Wednesday, March 28, 2012

Sensitivities

The sun filled the living room and a cool breeze gently made its way into our living room.  The brightness of the sun would fool you into thinking it was actually warm outside—but the air was considerably crisp, and I shuttered with a chill.  From the cold? Perhaps.  More so, I believe it had to do with the task at hand. We sat there with the laptop open to the online access to my son’s school grades.  Dumbfounded, we had to inquire about what we were witnessing and I could see the frustration build and the tears swell.

My son is bright in ways that my mind doesn’t work. I guess you could say I always had an “academic mind” however his mind works from the abstract.  He’s creative in ways that I can’t imagine until I’ve seen them.  He’s a true creator—he can take nothing and make it into something— and he’s innovative.  Yes, he’s quite the artist.  His creativity has been noticed by most of his teachers, peers, and family members.  He’s a gentle soul.  He’s a pleaser.  And he’s firmly grounded in his beliefs and will stick up for himself when no one else will.  As a mother, I can only be proud at the fine young man I am raising.

032He’s only 15 and soon to be 16.  He’s taller than me now. He’s good looking if I do say so myself—and sometimes it is hard to think of him as a teen.  His maturity, respect for others, and his lack of teen rebellion would have even the best of the best fooled into thinking he’s almost an adult.  And so it surprised me to learn that academically he is struggling to the point of frustration. It only happens to be in two primary courses—but these subjects are tough even by my standards.

The thing is—while bringing up the subject of grades and what is going on—he felt the burden of it all weighing down on him.  I was in every way possible trying to explain that I want to help—and I just needed him to tell me what he needs help with. Unfortunately that mounted in more frustration—because he can’t point to where he’s having the issues.  He’s living in a cloud of confusion so it appears and I felt quite baffled until I remembered at some point, a pediatrician from his earlier childhood had thought he might have mild ADD. I didn’t want to believe it at the time—but still went through with the parent evaluation forms and had his teachers fill out their evaluations.  I sent them all in—and I never heard back on what those results were, figuring that if they had not contacted us then he must not have had it.  We were back for well being visits with this pediatrician—and nothing was ever said about it again.  Later, I switched pediatricians and it wasn’t something I worried about, yet it has always been in the back of my mind.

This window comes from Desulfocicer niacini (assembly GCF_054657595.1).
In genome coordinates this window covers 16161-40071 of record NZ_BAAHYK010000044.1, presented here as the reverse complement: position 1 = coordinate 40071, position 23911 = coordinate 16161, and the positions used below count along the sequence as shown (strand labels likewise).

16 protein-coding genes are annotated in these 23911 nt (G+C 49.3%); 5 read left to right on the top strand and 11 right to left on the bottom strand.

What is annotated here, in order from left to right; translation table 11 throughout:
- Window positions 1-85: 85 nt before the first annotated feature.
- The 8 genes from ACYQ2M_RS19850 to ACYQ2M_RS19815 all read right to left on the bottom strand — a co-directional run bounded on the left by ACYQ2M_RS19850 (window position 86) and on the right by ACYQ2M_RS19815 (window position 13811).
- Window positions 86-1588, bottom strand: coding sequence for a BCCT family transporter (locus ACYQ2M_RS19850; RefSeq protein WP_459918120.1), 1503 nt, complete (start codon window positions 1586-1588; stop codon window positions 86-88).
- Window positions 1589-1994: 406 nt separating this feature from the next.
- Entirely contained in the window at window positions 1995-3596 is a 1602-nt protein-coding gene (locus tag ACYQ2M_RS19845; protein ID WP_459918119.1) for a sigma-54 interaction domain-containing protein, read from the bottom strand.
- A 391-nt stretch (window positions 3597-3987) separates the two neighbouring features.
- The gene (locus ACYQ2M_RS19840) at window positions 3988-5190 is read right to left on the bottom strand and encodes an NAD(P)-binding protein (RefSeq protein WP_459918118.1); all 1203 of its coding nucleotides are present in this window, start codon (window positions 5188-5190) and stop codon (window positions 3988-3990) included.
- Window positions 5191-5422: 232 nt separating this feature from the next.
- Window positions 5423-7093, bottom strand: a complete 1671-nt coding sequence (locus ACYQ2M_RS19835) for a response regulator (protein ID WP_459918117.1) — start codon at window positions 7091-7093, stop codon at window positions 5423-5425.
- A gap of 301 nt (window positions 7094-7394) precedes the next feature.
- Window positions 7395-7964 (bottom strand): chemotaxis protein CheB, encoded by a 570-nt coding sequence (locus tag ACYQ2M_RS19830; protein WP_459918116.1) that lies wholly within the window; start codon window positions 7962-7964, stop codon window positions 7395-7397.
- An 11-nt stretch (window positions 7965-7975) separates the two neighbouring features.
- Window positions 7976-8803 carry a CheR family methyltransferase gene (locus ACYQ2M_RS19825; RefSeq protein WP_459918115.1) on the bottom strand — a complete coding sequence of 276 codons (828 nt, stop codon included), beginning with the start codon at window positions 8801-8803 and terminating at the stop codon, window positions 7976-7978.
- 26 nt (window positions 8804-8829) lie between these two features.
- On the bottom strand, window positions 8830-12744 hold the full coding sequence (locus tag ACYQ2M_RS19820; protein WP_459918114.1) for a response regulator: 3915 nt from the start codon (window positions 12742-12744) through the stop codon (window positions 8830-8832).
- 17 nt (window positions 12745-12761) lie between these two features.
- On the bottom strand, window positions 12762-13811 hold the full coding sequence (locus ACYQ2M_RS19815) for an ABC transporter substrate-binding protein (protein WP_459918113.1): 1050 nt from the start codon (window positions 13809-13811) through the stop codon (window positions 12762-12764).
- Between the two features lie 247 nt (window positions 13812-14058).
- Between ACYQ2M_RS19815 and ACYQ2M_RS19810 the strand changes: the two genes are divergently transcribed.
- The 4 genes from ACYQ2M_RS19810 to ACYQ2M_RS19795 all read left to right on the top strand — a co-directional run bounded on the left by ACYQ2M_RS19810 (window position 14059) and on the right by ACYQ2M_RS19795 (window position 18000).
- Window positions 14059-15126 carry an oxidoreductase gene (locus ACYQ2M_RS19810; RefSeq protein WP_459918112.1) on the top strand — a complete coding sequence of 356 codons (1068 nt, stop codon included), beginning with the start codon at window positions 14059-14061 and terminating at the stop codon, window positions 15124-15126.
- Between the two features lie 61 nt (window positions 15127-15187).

I’m thinking we might need to have things re-evaluated.

I did a little research on A.D.D. and in particular the Inattentive portion of the disorder.  According to the DSM-IV evaluation the symptoms of Inattention are:

  • often fails to give close attention to details or makes careless mistakes in schoolwork, work, or other activities;
  • often has difficulty sustaining attention in tasks or play activities;
  • often does not seem to listen when spoken to directly;
  • often does not follow through on instructions and fails to finish schoolwork, chores, or duties in the workplace (not due to oppositional behavior or failure to understand instructions);
  • often has difficulty organizing tasks and activities;
  • often avoids, dislikes, or is reluctant to engage in tasks that require sustained mental effort (such as schoolwork or homework);
  • often loses things necessary for tasks or activities (e.g., toys, school assignments,pencils, books, or tools);
  • is often easily distracted by extraneous stimuli;
  • is often forgetful in daily activities.

I see a few here that really stand out—forgetfulness, losing things, disorganization, and lacking close attention to details.  I guess I’m uncertain if this is a teen thing or if he really has an attention deficit disorder—but the frustration he felt yesterday has me set to the task of finding these answers as soon as I can.  All I know from a mom perspective is that – I have one hell of a good great kid on my hands, and I can’t take that for granted. I’m going to forge ahead and see what the doc says—and if necessary help him out in any way possible. He deserves the best…and only the best. I just wish I would have picked up on this a little sooner.

Do you or someone you love have A.D.D.

Any tips for the forgetful, disorganized teen? 

I’d love some feedback if you are willing to share.

Cheers,

jenn sig copy copy

For More about Attention Deficit Disorder visit this link.

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